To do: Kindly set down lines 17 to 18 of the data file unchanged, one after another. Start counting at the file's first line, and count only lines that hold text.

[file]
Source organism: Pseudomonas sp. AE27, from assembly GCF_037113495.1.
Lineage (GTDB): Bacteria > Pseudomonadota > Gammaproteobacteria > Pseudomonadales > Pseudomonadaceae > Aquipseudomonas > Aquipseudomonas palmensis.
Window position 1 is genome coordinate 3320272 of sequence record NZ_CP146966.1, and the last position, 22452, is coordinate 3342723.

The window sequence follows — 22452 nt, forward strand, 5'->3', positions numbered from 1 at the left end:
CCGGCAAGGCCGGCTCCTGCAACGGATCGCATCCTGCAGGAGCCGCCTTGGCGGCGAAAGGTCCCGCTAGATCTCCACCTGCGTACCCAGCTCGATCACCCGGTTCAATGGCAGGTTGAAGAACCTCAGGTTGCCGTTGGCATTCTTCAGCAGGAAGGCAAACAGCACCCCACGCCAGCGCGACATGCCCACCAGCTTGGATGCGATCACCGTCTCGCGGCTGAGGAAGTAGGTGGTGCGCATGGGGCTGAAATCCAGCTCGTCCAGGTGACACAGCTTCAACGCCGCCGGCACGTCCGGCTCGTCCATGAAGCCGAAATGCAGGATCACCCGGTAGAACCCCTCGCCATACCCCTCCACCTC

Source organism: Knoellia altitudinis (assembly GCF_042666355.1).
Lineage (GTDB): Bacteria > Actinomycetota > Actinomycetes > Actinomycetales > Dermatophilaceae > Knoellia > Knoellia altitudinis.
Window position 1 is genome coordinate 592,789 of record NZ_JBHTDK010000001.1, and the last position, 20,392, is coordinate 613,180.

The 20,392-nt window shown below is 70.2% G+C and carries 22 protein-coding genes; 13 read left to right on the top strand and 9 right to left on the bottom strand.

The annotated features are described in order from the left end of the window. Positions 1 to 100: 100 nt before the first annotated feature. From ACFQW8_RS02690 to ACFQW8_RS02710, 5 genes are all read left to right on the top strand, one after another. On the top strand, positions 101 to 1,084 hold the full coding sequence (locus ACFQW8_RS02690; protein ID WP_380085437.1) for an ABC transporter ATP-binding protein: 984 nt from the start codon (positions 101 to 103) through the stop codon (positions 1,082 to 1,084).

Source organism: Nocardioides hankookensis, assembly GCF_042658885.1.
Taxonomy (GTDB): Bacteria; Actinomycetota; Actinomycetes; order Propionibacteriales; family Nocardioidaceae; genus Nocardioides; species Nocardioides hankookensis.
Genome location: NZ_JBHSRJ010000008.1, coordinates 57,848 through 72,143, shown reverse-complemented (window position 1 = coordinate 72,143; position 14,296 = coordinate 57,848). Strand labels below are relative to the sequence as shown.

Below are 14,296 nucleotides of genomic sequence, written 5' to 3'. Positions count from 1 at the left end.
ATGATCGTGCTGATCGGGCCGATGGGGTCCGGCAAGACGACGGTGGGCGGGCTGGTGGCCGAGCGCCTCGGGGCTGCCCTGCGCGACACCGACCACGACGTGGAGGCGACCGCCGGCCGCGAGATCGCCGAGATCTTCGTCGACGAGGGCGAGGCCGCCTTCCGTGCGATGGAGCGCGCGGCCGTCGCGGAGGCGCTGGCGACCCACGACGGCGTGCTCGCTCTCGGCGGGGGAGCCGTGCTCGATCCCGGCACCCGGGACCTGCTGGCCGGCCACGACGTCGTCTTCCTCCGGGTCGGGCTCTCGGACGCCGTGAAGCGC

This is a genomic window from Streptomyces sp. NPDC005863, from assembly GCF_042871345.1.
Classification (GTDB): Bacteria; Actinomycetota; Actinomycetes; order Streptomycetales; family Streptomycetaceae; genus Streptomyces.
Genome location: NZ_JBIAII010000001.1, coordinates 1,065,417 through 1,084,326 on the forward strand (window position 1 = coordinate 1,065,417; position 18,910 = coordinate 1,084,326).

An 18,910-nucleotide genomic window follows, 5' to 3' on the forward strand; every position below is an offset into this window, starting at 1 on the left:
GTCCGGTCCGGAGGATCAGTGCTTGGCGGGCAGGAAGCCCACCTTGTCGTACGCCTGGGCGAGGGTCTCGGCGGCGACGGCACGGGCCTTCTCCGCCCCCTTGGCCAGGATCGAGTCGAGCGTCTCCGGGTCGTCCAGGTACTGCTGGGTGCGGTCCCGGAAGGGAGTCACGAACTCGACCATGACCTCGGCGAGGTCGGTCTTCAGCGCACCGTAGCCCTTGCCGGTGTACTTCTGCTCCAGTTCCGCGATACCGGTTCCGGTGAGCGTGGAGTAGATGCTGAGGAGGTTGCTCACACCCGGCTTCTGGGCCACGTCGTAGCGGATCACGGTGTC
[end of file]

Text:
Classification (GTDB): Bacteria; Actinomycetota; Actinomycetes; order Streptomycetales; family Streptomycetaceae; genus Streptomyces.
Genome location: NZ_JBIAII010000001.1, coordinates 1,065,417 through 1,084,326 on the forward strand (window position 1 = coordinate 1,065,417; position 18,910 = coordinate 1,084,326).